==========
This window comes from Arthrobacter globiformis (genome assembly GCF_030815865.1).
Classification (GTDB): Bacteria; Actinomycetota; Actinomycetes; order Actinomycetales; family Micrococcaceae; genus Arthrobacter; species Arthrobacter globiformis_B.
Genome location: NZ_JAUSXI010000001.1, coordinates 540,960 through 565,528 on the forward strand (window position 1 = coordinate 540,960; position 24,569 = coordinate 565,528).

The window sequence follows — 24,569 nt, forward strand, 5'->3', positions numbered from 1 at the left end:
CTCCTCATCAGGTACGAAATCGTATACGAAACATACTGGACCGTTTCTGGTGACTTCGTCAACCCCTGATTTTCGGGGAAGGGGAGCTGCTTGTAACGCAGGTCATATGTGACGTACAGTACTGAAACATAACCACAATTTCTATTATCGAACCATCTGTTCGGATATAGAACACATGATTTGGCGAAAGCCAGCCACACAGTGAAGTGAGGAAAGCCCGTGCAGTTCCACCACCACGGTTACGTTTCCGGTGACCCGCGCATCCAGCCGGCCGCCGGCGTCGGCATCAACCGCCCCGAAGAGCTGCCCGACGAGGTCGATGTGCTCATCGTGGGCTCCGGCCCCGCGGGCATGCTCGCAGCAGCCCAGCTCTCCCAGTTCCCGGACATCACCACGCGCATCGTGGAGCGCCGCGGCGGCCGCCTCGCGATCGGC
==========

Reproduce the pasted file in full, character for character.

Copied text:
This window comes from Arthrobacter globiformis (genome assembly GCF_030815865.1).
Classification (GTDB): Bacteria; Actinomycetota; Actinomycetes; order Actinomycetales; family Micrococcaceae; genus Arthrobacter; species Arthrobacter globiformis_B.
Genome location: NZ_JAUSXI010000001.1, coordinates 540,960 through 565,528 on the forward strand (window position 1 = coordinate 540,960; position 24,569 = coordinate 565,528).

The window sequence follows — 24,569 nt, forward strand, 5'->3', positions numbered from 1 at the left end:
CTCCTCATCAGGTACGAAATCGTATACGAAACATACTGGACCGTTTCTGGTGACTTCGTCAACCCCTGATTTTCGGGGAAGGGGAGCTGCTTGTAACGCAGGTCATATGTGACGTACAGTACTGAAACATAACCACAATTTCTATTATCGAACCATCTGTTCGGATATAGAACACATGATTTGGCGAAAGCCAGCCACACAGTGAAGTGAGGAAAGCCCGTGCAGTTCCACCACCACGGTTACGTTTCCGGTGACCCGCGCATCCAGCCGGCCGCCGGCGTCGGCATCAACCGCCCCGAAGAGCTGCCCGACGAGGTCGATGTGCTCATCGTGGGCTCCGGCCCCGCGGGCATGCTCGCAGCAGCCCAGCTCTCCCAGTTCCCGGACATCACCACGCGCATCGTGGAGCGCCGCGGCGGCCGCCTCGCGATCGGC